How about a simple sentence/para along the lines of, "Other beers and styles such as Victoria Bitter and IPA are actually not, strictly, bitter beers." I don't think we have to say why-- people can follow the links. How's that? SimonTrew (talk) 12:22, 23 April 2009 (UTC)
I'm fine with a 'other uses' para for VB as you suggest . Not sure why you say IPA isn't a bitter beer though when it clearly is: 'pale ale' and 'bitter beer' have been synonyms since the nineteenth century. Haldraper (talk) 14:53, 23 April 2009 (UTC)
Simon, you seem to be confusing bitter and a Bitter. Because a beer tastes bitter, does not mean it is a Bitter. And as I have said, brewers too often name their beers something they think will sell better rather than as a description of the beer. I don't think WP should be a 'drinks guide' (like Ratebeer or Beeradvocate). If there is a relevant link, why not? However, linking to something because it is a popular myth or misconception just reinforces the misconception. Mikebe (talk) 15:23, 23 April 2009 (UTC)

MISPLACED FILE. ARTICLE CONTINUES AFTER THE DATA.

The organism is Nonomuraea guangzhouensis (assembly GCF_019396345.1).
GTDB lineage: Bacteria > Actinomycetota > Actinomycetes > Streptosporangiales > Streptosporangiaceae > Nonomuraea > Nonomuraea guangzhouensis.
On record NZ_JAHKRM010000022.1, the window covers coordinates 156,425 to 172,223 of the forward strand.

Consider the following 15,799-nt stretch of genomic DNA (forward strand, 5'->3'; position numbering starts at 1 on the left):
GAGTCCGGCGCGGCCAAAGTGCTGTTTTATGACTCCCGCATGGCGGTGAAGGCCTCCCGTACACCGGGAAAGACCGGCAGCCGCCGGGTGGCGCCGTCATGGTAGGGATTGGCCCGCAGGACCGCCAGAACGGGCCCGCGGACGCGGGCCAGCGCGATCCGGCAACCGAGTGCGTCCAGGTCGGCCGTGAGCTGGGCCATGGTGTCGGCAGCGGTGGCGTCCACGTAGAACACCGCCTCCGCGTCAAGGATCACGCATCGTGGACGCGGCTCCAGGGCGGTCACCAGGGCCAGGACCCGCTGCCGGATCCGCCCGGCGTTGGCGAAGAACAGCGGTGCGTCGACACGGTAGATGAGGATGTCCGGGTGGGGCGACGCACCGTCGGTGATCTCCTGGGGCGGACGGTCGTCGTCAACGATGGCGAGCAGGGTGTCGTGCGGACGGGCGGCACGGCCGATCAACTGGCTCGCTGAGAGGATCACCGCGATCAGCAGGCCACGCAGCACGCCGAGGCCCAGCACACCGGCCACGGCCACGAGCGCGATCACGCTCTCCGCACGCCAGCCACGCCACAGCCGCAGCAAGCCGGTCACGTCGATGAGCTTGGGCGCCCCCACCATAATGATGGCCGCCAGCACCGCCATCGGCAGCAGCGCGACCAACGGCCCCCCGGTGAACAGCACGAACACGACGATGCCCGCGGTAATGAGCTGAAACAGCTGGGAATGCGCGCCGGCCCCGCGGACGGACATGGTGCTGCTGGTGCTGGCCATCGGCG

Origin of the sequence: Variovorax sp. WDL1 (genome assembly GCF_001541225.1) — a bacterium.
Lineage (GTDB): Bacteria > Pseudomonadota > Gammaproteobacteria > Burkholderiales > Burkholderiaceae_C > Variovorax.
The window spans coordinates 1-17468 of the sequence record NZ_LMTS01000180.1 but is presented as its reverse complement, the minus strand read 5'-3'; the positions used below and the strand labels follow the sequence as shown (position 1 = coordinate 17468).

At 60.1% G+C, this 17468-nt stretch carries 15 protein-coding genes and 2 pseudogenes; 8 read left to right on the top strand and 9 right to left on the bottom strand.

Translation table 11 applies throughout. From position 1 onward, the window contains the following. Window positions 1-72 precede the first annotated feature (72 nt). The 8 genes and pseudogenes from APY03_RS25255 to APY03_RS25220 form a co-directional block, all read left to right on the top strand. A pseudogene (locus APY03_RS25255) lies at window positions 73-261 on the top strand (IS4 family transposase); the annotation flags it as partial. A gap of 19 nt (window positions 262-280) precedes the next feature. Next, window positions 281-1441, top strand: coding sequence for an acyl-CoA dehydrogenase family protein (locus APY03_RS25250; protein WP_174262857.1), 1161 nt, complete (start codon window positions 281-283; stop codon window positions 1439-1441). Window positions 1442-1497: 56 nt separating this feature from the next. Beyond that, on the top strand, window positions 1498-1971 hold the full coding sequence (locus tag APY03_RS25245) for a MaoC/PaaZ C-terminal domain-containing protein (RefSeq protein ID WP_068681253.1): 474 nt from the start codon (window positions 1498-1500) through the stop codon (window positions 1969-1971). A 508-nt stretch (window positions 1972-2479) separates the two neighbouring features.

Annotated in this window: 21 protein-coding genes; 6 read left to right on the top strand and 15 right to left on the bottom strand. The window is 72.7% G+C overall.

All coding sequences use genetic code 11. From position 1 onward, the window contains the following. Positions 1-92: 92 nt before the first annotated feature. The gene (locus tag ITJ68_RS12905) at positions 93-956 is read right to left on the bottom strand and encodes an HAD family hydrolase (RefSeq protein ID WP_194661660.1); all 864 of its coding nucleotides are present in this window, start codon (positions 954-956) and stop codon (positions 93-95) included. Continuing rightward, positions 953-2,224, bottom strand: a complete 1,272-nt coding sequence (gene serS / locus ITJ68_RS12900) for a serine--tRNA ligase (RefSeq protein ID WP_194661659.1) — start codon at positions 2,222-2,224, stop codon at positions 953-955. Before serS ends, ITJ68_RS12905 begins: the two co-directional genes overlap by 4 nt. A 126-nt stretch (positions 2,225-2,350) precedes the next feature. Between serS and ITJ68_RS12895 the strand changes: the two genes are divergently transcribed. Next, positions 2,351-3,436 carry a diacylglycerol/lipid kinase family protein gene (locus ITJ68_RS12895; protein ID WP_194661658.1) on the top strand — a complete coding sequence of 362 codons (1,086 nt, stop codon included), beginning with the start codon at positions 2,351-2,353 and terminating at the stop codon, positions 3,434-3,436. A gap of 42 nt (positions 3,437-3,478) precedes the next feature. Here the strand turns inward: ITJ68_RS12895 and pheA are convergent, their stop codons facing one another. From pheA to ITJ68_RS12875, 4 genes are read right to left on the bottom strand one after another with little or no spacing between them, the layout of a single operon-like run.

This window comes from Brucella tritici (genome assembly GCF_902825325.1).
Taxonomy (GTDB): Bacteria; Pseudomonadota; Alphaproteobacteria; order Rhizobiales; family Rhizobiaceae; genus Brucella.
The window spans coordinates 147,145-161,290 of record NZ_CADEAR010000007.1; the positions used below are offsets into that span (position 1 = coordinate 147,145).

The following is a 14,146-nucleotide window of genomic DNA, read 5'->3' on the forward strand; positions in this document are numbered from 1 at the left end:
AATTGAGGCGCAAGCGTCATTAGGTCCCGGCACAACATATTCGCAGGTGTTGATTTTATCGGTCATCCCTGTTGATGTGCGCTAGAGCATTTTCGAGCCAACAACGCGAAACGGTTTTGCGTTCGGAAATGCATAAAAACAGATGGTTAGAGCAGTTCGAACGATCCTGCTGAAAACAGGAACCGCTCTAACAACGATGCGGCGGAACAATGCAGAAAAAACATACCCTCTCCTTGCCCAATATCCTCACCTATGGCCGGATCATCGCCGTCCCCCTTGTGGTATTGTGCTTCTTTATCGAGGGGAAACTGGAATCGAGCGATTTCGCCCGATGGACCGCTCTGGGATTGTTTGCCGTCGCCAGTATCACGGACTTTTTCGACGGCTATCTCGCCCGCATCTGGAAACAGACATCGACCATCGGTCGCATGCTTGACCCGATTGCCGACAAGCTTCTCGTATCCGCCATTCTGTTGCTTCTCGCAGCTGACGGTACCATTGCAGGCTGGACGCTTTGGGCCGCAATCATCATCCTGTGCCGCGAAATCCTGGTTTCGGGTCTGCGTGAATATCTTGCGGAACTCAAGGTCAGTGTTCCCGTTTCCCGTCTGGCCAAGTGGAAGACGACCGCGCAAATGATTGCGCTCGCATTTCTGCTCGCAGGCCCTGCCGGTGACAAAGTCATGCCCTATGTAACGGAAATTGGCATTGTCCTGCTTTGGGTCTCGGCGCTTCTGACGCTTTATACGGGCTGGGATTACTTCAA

No, I am not confusing them. The VB article says its a lager, the IPA article says it's an ale (as the name would imply). Sam Adam's Boston Lager I believe has similar trouble in that it's not truly a lager, but I can't remember the details (either it's the brewing time or that it contains things other than yeast/hops/barley/malt or it is the yeast variety or something). Regardless, although we don't want endless lists of trivia, and although we want to be encylopaedic, signposting popular myths or misconceptions is perfectly acceptable in my opinion. I am at the point of giving up arguing this. SimonTrew (talk) 18:11, 23 April 2009 (UTC)